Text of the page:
It's not the most impressive game technologically, although the character animation is fine and the ragdoll mechanics quite satisfying. Some of the ropey environments actually worked quite well by reminding me of early Rainbow Six games and even Duke Nukem 3D at times. However, the game can be punishingly difficult at times, and being caught in the open can mean almost instant death, which is something that you are far more willing to accept from a more polished title. With a game like this you are often inclined to blame the sometimes inaccurate cover mechanics, poor set-piece design (there is a level where you get one-shot killed by a sniper if you leave cover for more than two seconds, which just wasn't fun to play) and perhaps a lack of play-testing.

Two dimensional Nazi sprites!

Judged solely on game mechanics the game was always going to struggle, but I don't think it is as bad as some reviewers made it out to be, and I really enjoyed the humour in the game. I noted down quite a number of things that made me chuckle during the game, but I'm not going to just list them here, as jokes are never as funny when you explain them, and I want to avoid a "I guess you had to be there" situation. Some of the humour works better than others; there is a power-armoured cook called the Master Chef who serves no purpose but as a weak name gag, but there is also an orbital laser weapon in one of the boss fights called the Maul of Mourning, which I thought was quite clever, and there is a brilliant encounter with a JRPG boss who speaks in text boxes (forcing Matt to push an on-screen button before he will say any more, even though Matt is trying to talk to him with a normal voice-over), and has the damage done to him shown numerically whenever you shoot him in typical JRPG style. Matt Hazard is voiced by Will Arnett (who played Gob in Arrested Development), who is well-suited to the role; there were a couple of dead-pan inside jokes which were so unexpected that they caused me to laugh out loud when I heard them.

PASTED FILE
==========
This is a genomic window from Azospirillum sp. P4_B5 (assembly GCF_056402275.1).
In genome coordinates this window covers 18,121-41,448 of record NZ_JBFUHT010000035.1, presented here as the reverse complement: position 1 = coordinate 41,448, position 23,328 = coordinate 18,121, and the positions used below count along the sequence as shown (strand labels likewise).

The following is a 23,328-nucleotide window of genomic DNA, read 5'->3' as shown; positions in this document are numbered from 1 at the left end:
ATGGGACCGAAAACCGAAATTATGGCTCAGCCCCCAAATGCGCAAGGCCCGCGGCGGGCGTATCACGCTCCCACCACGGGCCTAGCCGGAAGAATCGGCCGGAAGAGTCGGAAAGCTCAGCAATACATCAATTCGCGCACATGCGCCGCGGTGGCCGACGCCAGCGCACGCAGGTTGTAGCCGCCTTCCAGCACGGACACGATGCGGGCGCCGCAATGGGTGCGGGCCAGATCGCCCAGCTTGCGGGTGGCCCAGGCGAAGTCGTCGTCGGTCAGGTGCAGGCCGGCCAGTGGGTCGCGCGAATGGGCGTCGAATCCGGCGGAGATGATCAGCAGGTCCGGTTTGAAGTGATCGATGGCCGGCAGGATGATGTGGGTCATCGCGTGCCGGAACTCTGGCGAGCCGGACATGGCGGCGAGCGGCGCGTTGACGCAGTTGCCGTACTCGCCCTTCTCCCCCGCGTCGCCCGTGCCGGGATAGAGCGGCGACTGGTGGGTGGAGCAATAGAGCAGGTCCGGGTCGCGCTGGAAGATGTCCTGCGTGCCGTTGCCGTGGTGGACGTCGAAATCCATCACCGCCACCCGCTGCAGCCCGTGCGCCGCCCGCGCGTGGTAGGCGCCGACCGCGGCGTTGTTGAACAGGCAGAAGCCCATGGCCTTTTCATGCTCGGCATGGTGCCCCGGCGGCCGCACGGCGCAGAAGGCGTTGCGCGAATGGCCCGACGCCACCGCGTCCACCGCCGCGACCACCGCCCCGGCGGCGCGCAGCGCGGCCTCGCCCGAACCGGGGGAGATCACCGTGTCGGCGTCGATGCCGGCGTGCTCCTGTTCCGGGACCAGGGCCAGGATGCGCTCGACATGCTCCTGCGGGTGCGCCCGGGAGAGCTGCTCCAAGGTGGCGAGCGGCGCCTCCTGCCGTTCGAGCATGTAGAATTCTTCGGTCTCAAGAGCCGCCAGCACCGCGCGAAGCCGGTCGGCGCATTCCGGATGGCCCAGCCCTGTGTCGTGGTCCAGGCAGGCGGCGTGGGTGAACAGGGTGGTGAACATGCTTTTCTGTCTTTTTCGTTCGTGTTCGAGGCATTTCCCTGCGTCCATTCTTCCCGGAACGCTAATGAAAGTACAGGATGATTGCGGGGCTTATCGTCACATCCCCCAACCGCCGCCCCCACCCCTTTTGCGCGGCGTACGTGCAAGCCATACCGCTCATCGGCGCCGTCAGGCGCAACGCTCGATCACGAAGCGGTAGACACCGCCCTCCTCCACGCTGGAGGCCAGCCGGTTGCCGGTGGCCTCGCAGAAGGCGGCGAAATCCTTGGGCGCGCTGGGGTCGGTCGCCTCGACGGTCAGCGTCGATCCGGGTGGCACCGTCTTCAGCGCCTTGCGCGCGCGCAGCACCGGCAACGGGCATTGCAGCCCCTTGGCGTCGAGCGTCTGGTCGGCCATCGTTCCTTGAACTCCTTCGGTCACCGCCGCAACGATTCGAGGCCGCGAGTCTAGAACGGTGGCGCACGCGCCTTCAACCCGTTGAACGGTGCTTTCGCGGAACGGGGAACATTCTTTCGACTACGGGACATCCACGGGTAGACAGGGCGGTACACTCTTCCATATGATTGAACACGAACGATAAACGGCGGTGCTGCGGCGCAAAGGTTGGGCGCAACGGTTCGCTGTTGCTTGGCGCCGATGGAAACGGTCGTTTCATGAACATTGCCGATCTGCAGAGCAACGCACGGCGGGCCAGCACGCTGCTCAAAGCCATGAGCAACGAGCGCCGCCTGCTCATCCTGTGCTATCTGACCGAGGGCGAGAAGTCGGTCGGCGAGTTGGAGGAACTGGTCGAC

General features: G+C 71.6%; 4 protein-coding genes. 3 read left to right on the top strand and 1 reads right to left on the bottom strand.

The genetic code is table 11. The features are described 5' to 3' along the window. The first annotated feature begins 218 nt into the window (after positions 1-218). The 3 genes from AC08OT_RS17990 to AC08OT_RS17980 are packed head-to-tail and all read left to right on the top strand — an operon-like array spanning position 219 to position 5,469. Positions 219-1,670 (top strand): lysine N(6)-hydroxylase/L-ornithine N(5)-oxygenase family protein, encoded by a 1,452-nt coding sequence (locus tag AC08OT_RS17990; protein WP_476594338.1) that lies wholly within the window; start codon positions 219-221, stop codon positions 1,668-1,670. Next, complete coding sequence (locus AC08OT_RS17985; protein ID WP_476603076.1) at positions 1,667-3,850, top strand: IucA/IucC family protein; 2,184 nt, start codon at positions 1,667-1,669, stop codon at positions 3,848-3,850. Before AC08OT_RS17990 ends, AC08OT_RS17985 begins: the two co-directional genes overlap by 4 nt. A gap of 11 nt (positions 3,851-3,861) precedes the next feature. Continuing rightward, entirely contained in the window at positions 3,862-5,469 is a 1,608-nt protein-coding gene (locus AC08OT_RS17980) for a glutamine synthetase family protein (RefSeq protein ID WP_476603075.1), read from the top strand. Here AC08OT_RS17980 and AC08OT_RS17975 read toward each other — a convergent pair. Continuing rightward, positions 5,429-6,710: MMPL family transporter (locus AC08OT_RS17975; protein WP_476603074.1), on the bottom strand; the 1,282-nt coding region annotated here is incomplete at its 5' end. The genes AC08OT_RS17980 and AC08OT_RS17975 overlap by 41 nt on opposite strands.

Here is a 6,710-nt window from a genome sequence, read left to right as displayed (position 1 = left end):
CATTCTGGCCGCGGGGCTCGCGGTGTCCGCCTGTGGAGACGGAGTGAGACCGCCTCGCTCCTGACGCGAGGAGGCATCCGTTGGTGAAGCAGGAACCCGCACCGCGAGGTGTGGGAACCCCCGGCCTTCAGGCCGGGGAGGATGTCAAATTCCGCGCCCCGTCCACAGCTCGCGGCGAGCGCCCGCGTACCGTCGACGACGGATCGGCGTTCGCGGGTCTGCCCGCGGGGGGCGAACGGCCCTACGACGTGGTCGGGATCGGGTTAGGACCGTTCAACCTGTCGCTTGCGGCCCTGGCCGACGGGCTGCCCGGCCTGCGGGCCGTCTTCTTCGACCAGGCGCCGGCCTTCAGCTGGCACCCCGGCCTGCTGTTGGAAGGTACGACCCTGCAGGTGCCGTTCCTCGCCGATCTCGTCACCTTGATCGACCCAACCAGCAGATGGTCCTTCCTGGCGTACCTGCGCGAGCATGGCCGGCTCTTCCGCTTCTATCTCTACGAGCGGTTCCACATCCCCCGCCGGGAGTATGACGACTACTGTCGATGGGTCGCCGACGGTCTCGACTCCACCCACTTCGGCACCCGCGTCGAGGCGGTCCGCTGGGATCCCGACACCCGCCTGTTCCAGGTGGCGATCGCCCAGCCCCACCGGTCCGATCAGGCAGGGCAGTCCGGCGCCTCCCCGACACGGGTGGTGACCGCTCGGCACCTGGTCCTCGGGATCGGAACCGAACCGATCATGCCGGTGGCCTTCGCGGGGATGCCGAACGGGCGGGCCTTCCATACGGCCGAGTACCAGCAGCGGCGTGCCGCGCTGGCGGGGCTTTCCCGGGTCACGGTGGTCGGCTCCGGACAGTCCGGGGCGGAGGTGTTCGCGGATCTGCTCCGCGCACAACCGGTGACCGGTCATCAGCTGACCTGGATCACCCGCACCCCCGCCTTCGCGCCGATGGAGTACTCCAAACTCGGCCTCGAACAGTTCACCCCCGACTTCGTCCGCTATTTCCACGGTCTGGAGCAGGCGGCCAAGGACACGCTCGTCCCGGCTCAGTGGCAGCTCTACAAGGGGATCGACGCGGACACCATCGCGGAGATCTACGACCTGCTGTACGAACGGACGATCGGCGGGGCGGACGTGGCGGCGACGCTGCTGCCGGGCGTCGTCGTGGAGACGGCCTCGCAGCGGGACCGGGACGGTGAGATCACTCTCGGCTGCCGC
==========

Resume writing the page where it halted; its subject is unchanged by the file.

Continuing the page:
Tentacled sea monsters and holographic female assistants!

I did appreciate that the game was fairly short, I managed to finish it in five playing sessions (it still took me nearly three weeks to get those in, though). This sounds like a very backhanded compliment, but with my gaming time fairly constrained I don't always want to play a 40+ hour epic, I am perfectly happy if a game is over quickly as long as I enjoy the experience while it lasts.